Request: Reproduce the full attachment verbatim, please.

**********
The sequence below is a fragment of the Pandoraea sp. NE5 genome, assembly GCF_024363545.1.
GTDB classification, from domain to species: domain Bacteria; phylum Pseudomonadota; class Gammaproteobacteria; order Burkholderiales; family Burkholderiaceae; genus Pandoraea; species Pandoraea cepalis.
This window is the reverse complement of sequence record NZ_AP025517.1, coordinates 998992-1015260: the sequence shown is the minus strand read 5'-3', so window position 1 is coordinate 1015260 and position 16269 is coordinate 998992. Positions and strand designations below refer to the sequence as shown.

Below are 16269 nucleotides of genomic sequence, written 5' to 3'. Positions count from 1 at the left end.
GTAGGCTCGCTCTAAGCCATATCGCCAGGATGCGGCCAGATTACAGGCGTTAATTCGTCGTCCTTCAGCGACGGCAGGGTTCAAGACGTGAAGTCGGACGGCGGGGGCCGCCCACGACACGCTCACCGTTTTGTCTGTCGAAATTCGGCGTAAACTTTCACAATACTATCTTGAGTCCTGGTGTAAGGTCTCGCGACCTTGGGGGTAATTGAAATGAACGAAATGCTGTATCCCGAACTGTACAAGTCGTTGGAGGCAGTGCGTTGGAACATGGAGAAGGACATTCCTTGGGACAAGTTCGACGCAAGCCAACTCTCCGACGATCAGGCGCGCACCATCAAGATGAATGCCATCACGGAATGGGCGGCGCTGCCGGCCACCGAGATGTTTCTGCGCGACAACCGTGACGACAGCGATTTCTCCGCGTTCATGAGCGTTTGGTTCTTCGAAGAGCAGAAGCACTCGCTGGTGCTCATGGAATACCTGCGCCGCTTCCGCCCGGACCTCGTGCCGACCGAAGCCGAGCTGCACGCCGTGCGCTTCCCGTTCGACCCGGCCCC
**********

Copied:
The sequence below is a fragment of the Pandoraea sp. NE5 genome, assembly GCF_024363545.1.
GTDB classification, from domain to species: domain Bacteria; phylum Pseudomonadota; class Gammaproteobacteria; order Burkholderiales; family Burkholderiaceae; genus Pandoraea; species Pandoraea cepalis.
This window is the reverse complement of sequence record NZ_AP025517.1, coordinates 998992-1015260: the sequence shown is the minus strand read 5'-3', so window position 1 is coordinate 1015260 and position 16269 is coordinate 998992. Positions and strand designations below refer to the sequence as shown.

Below are 16269 nucleotides of genomic sequence, written 5' to 3'. Positions count from 1 at the left end.
GTAGGCTCGCTCTAAGCCATATCGCCAGGATGCGGCCAGATTACAGGCGTTAATTCGTCGTCCTTCAGCGACGGCAGGGTTCAAGACGTGAAGTCGGACGGCGGGGGCCGCCCACGACACGCTCACCGTTTTGTCTGTCGAAATTCGGCGTAAACTTTCACAATACTATCTTGAGTCCTGGTGTAAGGTCTCGCGACCTTGGGGGTAATTGAAATGAACGAAATGCTGTATCCCGAACTGTACAAGTCGTTGGAGGCAGTGCGTTGGAACATGGAGAAGGACATTCCTTGGGACAAGTTCGACGCAAGCCAACTCTCCGACGATCAGGCGCGCACCATCAAGATGAATGCCATCACGGAATGGGCGGCGCTGCCGGCCACCGAGATGTTTCTGCGCGACAACCGTGACGACAGCGATTTCTCCGCGTTCATGAGCGTTTGGTTCTTCGAAGAGCAGAAGCACTCGCTGGTGCTCATGGAATACCTGCGCCGCTTCCGCCCGGACCTCGTGCCGACCGAAGCCGAGCTGCACGCCGTGCGCTTCCCGTTCGACCCGGCCCC